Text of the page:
Associate Professor, English
Faculty in the Initiative on Race and Resilience
- 264 Decio Faculty Hall
Notre Dame, IN 46556
Areas of study
- African and African American
- Creative Writing
Ph.D., Creative Writing. Georgia State University.
M.A., English (Creative Writing). Rhode Island College.
B.S., English (Creative Writing) and Communications. Florida State University.
Research and teaching interests
Fiction and Creative Nonfiction Writing, Caribbean Literatures, Contemporary Literature, Antiracist Writing Pedagogies, African American Literature, Narratology.
Dionne Irving Bremyer is originally from Toronto, Ontario. Irving Bremyer writes fiction and nonfiction that investigates and questions personal, cultural, and national hybridity emergent in a postcolonial world. Her fiction and nonfiction have appeared in Story, Boulevard, LitHub, Missouri Review, and New Delta Review, among other journals and magazines. Two essays, “Treading Water” and “Do You Like to Hurt,” were notable essays in Best American Essays 2017 and 2019. She is the author of the novel Quint (7.13 Books) is a fictional retelling of the true story of the Dionne Quintuplets. Her short story collection The Islands (Catapult Books) follows the lives of Jamaican women—immigrants or the descendants of immigrants—who have relocated all over the world to escape the ghosts of colonialism. Her edited collection Breastfeeding and Culture: Discourses and Representations (Demeter Press)include essays that deal with the varied and complicated ways in which cultural attitudes about mothering and female sexuality inform the way people understand, embrace, reject, and talk about breastfeeding. Irving Bremyer been nominated for multiple Pushcart Prizes and has been awarded two Tennessee Williams scholarships from the Sewanee Writers’ Conference and a scholarship and residency from the Voices of Our Nation Writers Conference.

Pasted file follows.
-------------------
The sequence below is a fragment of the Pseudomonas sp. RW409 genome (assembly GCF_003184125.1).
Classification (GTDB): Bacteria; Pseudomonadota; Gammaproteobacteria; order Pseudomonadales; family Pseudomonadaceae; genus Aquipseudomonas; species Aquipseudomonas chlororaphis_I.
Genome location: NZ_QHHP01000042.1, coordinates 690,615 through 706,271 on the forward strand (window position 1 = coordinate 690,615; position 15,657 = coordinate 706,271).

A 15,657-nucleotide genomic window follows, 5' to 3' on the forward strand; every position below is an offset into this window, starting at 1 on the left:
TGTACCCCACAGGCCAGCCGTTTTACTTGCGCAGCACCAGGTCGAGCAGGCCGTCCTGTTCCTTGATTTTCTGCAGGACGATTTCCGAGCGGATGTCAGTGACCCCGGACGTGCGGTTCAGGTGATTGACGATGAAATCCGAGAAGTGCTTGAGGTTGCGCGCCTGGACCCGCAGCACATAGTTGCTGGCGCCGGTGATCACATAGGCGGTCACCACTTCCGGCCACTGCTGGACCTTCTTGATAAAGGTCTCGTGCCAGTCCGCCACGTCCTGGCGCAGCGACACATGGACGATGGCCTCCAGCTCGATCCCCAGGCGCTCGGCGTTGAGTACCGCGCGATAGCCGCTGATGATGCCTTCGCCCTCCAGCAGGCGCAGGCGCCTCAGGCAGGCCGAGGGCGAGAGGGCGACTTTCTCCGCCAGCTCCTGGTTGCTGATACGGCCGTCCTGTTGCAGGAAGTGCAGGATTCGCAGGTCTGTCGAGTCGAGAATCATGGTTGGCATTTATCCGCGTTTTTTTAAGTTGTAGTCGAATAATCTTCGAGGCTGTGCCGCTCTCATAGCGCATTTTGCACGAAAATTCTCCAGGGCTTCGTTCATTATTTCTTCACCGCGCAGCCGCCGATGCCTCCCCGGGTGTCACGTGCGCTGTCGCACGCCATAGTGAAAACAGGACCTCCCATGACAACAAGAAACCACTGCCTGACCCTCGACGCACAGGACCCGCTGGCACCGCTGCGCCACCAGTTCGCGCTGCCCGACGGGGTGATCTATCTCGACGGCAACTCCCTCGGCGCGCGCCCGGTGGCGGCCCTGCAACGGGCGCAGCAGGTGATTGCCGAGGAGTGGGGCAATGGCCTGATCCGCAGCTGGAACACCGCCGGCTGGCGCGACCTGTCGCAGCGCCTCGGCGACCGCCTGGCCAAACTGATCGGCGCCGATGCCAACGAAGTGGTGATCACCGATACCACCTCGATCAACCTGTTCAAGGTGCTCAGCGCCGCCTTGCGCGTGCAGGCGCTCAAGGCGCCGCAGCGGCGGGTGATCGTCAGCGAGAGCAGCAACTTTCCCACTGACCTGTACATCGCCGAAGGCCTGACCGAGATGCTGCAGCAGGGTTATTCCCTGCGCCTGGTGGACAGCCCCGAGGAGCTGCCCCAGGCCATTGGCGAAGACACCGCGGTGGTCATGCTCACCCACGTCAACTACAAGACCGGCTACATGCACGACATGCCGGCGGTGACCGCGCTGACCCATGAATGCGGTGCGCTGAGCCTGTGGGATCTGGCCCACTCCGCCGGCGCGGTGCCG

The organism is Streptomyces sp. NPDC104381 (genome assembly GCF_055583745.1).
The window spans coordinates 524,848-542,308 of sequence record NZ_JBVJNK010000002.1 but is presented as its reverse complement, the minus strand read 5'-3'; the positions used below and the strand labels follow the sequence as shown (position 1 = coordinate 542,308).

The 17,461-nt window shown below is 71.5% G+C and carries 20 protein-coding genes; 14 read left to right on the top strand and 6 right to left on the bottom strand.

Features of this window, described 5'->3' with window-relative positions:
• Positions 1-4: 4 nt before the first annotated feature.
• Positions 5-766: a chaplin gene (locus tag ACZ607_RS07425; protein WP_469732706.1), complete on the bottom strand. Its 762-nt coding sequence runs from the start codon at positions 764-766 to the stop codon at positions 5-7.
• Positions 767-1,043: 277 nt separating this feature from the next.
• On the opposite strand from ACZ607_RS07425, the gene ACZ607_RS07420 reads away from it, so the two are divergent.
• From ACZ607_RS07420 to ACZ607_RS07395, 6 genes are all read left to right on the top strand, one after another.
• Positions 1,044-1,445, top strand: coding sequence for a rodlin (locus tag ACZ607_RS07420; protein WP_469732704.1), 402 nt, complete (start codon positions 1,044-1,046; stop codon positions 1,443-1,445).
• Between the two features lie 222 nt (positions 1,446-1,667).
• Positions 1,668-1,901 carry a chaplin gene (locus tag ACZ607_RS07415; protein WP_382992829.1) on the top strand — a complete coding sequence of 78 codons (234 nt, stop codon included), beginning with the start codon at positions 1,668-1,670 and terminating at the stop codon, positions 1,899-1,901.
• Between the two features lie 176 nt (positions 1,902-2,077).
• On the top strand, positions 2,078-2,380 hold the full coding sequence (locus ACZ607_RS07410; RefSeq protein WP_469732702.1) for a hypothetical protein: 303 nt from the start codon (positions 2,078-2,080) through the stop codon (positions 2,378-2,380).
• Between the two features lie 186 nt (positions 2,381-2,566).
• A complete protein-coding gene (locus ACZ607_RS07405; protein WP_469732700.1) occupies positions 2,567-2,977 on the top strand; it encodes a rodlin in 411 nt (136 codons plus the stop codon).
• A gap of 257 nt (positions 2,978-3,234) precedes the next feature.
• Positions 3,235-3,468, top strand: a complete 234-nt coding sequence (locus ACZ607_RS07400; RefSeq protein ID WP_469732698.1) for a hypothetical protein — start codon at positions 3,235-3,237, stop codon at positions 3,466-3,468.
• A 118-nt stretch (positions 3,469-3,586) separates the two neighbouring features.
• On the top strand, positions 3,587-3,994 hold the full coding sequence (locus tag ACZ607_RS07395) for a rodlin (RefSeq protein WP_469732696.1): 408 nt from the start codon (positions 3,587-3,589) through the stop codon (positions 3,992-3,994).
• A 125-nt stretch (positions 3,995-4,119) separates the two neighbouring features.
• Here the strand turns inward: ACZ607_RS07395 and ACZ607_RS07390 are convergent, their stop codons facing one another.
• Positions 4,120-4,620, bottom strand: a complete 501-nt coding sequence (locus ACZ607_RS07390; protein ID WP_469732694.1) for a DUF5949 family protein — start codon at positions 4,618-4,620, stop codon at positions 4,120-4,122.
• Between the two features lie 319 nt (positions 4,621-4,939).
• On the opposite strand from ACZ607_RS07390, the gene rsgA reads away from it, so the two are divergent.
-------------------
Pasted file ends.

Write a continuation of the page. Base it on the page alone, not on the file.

- The Islands: stories. Catapult Books
- Quint: a novel. 7.13 Books
- “Do You Like to Hurt?” The Chattahoochee Review.
- “Treading Water.” The Missouri Review.